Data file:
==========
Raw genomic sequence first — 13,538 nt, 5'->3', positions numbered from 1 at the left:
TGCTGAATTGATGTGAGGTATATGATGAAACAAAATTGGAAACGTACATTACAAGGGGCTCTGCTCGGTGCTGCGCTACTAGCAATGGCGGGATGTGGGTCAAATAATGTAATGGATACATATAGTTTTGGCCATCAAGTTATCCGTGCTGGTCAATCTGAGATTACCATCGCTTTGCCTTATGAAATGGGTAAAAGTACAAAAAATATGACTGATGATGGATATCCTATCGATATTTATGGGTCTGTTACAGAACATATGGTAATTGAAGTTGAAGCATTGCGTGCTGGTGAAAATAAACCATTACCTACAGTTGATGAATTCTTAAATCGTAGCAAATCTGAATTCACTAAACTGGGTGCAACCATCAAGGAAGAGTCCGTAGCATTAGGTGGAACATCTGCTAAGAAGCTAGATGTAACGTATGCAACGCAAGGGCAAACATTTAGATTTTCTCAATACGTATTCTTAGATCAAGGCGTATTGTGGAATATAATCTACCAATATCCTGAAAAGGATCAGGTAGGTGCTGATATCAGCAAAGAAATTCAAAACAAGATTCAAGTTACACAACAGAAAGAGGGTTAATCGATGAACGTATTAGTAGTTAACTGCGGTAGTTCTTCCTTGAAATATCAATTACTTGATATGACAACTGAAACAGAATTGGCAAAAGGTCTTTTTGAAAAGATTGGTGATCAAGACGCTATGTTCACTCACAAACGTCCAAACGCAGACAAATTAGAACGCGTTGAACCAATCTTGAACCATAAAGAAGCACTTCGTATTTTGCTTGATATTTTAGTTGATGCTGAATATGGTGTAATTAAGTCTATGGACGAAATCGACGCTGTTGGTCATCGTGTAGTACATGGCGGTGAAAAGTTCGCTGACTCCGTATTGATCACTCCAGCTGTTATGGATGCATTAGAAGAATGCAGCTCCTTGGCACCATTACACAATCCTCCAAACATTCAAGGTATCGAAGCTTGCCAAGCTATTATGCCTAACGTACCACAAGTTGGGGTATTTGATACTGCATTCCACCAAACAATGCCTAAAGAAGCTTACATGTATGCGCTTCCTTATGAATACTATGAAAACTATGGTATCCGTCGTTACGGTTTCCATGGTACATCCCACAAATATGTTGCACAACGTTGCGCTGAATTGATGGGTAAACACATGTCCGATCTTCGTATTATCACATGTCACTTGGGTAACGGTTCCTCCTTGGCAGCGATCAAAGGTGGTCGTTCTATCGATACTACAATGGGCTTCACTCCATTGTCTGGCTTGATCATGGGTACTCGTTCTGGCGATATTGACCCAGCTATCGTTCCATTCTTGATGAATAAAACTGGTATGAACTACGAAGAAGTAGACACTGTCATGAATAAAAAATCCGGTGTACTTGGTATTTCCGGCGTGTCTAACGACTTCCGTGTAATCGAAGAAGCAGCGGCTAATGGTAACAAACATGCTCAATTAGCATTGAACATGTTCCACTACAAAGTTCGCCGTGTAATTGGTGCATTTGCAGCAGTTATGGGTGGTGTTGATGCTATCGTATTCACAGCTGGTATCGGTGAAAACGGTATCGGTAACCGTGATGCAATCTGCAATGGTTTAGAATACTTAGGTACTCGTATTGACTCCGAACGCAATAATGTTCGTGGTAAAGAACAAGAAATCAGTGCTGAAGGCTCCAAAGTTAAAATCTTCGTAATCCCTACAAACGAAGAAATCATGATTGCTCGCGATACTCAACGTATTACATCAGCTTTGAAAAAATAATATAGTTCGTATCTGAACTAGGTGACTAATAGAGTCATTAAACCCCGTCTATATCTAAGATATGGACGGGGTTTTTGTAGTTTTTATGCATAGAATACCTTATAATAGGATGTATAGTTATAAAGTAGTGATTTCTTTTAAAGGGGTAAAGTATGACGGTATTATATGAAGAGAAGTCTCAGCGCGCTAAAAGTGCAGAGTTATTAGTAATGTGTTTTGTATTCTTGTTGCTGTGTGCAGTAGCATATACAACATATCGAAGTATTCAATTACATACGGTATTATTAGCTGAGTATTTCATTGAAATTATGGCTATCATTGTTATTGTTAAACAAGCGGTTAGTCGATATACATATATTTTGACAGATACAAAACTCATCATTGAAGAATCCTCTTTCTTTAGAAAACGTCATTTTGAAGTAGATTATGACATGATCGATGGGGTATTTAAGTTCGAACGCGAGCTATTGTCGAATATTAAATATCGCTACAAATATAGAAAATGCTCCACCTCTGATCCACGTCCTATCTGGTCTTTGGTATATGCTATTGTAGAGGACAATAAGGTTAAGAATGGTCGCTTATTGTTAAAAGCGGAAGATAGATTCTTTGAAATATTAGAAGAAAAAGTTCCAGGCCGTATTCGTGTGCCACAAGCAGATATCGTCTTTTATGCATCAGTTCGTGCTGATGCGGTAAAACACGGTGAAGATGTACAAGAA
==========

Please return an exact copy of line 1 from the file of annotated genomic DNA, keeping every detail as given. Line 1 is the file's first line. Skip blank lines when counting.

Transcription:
Raw genomic sequence first — 13,538 nt, 5'->3', positions numbered from 1 at the left: